P.G. County banishes a loyal dog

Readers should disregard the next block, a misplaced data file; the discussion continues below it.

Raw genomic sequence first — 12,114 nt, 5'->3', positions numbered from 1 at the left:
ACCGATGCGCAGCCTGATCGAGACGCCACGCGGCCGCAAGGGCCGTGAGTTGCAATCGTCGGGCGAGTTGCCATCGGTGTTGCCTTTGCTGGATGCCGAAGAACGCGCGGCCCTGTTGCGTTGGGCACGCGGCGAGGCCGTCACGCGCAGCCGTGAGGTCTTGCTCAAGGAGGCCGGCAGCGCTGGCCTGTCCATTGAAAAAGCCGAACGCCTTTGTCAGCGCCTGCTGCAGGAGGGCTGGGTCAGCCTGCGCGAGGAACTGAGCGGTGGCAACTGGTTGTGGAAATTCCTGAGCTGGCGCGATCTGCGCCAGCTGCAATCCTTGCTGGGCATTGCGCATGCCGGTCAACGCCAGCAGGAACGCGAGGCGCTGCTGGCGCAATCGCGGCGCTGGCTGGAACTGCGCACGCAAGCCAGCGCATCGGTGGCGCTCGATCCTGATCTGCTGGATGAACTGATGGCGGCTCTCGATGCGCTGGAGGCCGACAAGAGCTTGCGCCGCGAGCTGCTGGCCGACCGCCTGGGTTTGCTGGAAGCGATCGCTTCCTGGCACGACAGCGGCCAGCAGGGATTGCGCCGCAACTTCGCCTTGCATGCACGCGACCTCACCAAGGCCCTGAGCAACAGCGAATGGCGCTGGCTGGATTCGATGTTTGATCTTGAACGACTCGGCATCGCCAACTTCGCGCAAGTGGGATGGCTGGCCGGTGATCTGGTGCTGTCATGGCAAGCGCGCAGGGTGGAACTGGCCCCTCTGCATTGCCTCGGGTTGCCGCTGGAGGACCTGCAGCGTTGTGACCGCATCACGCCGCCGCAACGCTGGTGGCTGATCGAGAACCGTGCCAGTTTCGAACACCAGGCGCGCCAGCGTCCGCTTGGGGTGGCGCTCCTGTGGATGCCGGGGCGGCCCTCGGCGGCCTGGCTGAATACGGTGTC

We’ve covered “breed-specific” legal limitations on dog ownership, which often take the form of legislated curbs on particular breeds seen as dangerous, but have also cropped up in judicial rulings designating some breeds as inherently dangerous for purposes of strict liability. As we noted in 2013, after Maryland courts established elevated liability for bites by pit bulls, the result was continued pressure by insurers and landlords for families to abandon or relinquish pets “and a resulting flow of related breeds into the animal shelter system.” Now a story from Prince George’s County, Maryland, one of the larger jurisdictions to ban pit bulls: “A pit bull who stood by her injured owner while their house was on fire is now losing her home — not to the fire itself, but to a law prohibiting pit bulls from living in the county. … Back in May, Michigan’s Hazel Park lifted its pit bull ban in the wake of public outcry, after a dog credited with saving her owner from domestic violence was subsequently thrown out of town.” [Arin Greenwood, Huffington Post] (cross-posted from Overlawyered)

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